Her eyes left his for the outside view. “Maybe the view out the window was special.”
He hadn’t noticed her dimples until then. They deepened from her smile. She left him hanging in a void when she finished her coffee. It seemed to him she was in a hurry or suddenly wanted out of there, fast.
Monday was the same. Christine had her coffee, a few short exchanges of words that only sparked questions, and then he was left with his feelings. A small hope kindled inside him. He was looking forward to the next time she’d show up and bought some new clothes on his way home.
After a week, he already had her spot ready for her when she arrived. Her casual clothing told him nothing about her occupation and he dared not ask. He liked the mystery and the guessing. Had she lived here all her life? If not, where did she come from? Was she involved with someone? Would he dare ask her out for dinner?
His focus was off and the story seemed better and more interesting every day. His work was slower than usual and he constantly had to reset himself to get to the end of each page, despite the illusion of the story having potential. Eventually, he found himself doing nothing but waiting for her, looking out the window to see her walking down the other side of the street. He ordered for her so what she wanted was served right when she sat down.
They still didn’t exchange many words and since he ordered for her in advance, her visit was shorter. We don’t seem to have mutual feelings, or she’s just left a bad relationship, he thought. He wanted to know more but felt he couldn’t ask her. The longing he felt disrupted his work. Just like before. Just like in the beginning of his marriage. The longing for touch, warmth and the commitment that he couldn’t live up to. The commitment that he wanted to give another chance. His work demanded his presence and it wedged itself between him and his wife back then.
At the end of the second week in her company, he reached the typescript’s last chapter and thought it was a fabulous piece. When she showed up, he decided he’d ask her out for dinner.
“Christine, you seem to have a shine today. Something happened?” He placed the binder a bit too far to the side.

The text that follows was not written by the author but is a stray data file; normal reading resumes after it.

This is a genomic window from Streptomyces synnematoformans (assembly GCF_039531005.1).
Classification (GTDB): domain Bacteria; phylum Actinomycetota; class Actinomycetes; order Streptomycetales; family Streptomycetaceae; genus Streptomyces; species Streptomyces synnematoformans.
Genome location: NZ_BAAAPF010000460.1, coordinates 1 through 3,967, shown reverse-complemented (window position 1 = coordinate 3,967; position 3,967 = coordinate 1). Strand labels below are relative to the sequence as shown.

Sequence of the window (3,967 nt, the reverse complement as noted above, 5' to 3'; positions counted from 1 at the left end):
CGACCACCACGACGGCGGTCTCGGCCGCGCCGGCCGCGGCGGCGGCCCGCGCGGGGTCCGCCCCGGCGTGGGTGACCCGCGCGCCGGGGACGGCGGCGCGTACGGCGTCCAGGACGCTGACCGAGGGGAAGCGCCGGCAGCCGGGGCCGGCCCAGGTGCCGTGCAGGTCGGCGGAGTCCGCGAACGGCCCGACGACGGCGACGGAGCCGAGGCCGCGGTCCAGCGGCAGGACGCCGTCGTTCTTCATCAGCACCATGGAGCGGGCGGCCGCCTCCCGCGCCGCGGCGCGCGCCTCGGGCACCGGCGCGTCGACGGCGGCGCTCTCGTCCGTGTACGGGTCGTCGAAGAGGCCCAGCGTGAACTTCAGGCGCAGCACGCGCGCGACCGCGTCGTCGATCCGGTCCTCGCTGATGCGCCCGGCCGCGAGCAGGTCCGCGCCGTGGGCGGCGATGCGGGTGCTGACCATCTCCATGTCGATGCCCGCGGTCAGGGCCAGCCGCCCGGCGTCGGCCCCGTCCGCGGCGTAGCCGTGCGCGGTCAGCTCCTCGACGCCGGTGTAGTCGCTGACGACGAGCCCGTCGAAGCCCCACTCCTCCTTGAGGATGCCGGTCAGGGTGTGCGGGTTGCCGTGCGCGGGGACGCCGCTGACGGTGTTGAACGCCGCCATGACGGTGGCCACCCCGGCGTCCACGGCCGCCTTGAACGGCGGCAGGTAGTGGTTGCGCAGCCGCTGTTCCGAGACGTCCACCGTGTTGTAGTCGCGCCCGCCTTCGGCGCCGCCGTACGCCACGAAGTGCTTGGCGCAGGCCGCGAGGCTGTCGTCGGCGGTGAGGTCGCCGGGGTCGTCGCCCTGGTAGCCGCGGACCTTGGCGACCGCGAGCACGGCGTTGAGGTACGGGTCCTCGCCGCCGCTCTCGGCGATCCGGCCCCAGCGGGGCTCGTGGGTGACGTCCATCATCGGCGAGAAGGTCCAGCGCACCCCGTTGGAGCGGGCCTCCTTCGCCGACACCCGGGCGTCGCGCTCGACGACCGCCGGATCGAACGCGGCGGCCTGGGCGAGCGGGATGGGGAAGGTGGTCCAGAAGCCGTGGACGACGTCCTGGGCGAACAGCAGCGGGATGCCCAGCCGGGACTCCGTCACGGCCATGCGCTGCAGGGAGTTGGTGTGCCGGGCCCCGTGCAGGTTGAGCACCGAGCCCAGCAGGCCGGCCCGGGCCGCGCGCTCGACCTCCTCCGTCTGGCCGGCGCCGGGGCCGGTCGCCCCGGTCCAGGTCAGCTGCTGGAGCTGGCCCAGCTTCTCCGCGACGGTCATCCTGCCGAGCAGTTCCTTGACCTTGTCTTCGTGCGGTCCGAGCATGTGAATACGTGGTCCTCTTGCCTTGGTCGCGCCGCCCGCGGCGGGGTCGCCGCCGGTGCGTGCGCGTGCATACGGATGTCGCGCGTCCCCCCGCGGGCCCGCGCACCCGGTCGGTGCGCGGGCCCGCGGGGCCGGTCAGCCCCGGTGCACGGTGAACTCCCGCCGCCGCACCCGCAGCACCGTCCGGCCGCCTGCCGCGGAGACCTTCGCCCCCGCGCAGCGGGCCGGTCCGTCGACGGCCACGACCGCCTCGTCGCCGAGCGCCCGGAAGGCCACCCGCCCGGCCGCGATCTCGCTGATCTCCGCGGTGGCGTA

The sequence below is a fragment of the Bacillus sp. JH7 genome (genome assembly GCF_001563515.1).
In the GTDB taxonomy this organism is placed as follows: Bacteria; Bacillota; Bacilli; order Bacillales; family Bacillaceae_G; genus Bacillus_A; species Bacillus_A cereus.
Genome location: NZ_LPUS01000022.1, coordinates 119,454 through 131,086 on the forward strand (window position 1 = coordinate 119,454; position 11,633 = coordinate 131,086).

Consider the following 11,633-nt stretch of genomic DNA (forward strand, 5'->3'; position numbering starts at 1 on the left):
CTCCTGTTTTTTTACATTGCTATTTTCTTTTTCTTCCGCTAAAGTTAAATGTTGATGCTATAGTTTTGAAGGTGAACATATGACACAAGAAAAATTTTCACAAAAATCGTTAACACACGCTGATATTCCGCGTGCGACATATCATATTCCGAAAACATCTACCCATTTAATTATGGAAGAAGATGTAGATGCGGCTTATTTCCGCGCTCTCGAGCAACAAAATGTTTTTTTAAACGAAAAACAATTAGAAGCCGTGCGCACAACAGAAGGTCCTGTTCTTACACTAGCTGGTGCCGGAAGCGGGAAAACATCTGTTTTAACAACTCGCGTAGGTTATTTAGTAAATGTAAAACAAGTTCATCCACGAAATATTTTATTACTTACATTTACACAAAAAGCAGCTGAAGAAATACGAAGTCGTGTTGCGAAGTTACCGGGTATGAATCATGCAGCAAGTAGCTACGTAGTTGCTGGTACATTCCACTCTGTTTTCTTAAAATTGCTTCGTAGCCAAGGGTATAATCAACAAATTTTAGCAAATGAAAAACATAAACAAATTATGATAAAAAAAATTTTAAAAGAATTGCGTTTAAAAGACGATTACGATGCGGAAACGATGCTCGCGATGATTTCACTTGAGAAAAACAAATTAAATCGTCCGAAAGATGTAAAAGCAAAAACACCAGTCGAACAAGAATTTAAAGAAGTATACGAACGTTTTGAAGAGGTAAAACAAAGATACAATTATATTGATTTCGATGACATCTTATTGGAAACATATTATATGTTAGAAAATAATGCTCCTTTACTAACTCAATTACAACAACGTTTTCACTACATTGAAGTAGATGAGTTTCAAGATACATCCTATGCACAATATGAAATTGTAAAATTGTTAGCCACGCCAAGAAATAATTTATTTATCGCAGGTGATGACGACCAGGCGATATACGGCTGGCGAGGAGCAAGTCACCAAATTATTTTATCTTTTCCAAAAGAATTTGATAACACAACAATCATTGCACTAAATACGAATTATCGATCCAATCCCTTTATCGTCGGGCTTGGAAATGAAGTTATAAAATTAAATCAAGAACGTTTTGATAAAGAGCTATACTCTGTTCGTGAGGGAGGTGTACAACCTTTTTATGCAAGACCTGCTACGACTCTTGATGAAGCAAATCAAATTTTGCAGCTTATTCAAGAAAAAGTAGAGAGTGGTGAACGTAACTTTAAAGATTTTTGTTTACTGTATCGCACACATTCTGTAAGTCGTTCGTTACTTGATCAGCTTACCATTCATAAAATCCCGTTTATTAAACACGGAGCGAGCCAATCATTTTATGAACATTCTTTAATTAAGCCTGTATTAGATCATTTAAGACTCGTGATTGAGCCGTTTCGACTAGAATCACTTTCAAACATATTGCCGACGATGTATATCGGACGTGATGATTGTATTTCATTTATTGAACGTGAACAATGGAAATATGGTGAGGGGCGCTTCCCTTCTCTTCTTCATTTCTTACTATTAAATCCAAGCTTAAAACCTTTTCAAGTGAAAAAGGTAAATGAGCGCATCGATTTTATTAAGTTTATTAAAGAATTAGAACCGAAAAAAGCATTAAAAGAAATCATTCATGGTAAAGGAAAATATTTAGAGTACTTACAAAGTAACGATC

“Yes. I’ve might get a new job. A better and more fulfilling one.” Her excitement shone in her eyes. “They liked my CV and there’s no other applicant close to my experience.” She held the cup with her hands and let her nose hover above the coffee with closed eyes.
“That’s good news. I can’t recall I asked you about your profession, did I?” He pushed his glasses back and thought that if she didn’t like his questions, she would let him know.
“No, you haven’t. It’s… I’m a consultant.” She got quiet and read on a piece of paper again.
“Which requires a great portion of education and experience. Am I right?”
“Yes. It does.” Her eyes escaped through the window.
She don’t want to talk about it, he thought. “This might seem inappropriate, but I’d like to ask you out for dinner.” His stomach was suddenly a knot and his throat tightened.
Her eyes wandered over the table, met his once, and then further around the café.
“I’m sorry. I’ve embarrassed you. Forgive me. It’s just that I find you… I like your company and I’d love to know more about you. I’ve started to look forward to… meet you again.” His hands tried to hide but hit the binder that fell to the floor. When he picked it up, her laughter sounded like birds, singing in his head.
Her face had a trace of blush and she tittered, to the side. “I’d like that but right now, I think I should focus on landing that job. It’s important to me and… well, it’s important that I can focus. Could I come back to that dinner later?”
“Of course. I’m looking forward to our afternoons and I don’t mind waiting.” He felt like he was on the top of the world. She didn’t reject him and that was all he needed at that time.
A week went by without another glimpse of Christine. He didn’t get any new assignments so he spent his mornings in his favorite book store. A new book every third day and he kept reading at his table in the afternoons.
Two weeks later, he decided to forget about Christine and wanted a change in his life. He asked his boss for something else to do or maybe a new position at the Sunspot Publishing.
She told him to sit. Now she’s menacing again, he thought. At first he didn’t understand what she wanted but it eventually dawned on his obscured mind. “You’re firing me? Why?”
“The typescripts you’ve been working on the last two month has turned out a complete failure. You should have seen how bad they were and reject them no later than after the first chapter. What were you thinking? What’s up with you? What happened? I can’t let you stay. I have no use for you. I have to let you go. Finish up whatever it is that you’re doing and my recommendation is that you try to teach writing to an evening class. You may stay afloat with that but your reputation as an editor is too tarnished right now. Hibernate it for a year or two, get your life in order. You’re too lonely. It’s not good for you.”
Stephen cleared his desk in two minutes. The only thing he bothered to keep was his book with contacts. The afternoon showered like clockwork. His mind was elsewhere but his wet feet took him to the café were he dropped on his chair like his life had gone out.
The waitress came up with a cup and filled it almost to the brink. She sat in front of him with her chin in her palms. “Bad day?”
“Sort of. Lost my job and that mystery woman is… well. A mystery.”
“You’re still welcome to sit here.” She tried a smile.
“Thank you but I have to find a job pretty fast or I’ll be homeless.”